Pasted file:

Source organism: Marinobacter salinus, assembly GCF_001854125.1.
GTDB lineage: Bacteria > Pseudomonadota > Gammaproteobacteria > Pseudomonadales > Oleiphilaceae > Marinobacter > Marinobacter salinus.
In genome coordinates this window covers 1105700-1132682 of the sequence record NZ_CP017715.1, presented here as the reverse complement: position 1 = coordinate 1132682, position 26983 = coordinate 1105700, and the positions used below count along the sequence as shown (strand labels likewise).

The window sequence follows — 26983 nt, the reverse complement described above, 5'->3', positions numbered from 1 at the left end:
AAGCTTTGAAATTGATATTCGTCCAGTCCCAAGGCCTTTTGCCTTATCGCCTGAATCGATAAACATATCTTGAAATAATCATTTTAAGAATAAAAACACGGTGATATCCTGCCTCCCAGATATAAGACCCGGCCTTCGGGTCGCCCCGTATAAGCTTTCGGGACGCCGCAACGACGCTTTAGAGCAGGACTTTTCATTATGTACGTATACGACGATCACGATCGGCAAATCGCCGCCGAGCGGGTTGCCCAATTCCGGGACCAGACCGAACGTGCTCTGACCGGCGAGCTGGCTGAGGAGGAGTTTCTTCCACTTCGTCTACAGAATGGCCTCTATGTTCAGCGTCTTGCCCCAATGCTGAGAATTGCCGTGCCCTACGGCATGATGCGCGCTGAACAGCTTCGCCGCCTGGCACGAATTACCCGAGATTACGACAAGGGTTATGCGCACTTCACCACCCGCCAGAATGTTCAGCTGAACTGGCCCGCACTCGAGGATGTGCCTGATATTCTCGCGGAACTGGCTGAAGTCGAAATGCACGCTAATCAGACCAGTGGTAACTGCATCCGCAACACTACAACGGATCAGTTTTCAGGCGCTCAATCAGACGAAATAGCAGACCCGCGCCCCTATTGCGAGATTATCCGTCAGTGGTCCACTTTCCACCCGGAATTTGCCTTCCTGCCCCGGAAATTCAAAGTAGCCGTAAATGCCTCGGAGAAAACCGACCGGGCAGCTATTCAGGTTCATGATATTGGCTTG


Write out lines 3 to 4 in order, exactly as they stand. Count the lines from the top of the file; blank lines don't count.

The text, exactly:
In genome coordinates this window covers 1105700-1132682 of the sequence record NZ_CP017715.1, presented here as the reverse complement: position 1 = coordinate 1132682, position 26983 = coordinate 1105700, and the positions used below count along the sequence as shown (strand labels likewise).

The window sequence follows — 26983 nt, the reverse complement described above, 5'->3', positions numbered from 1 at the left end: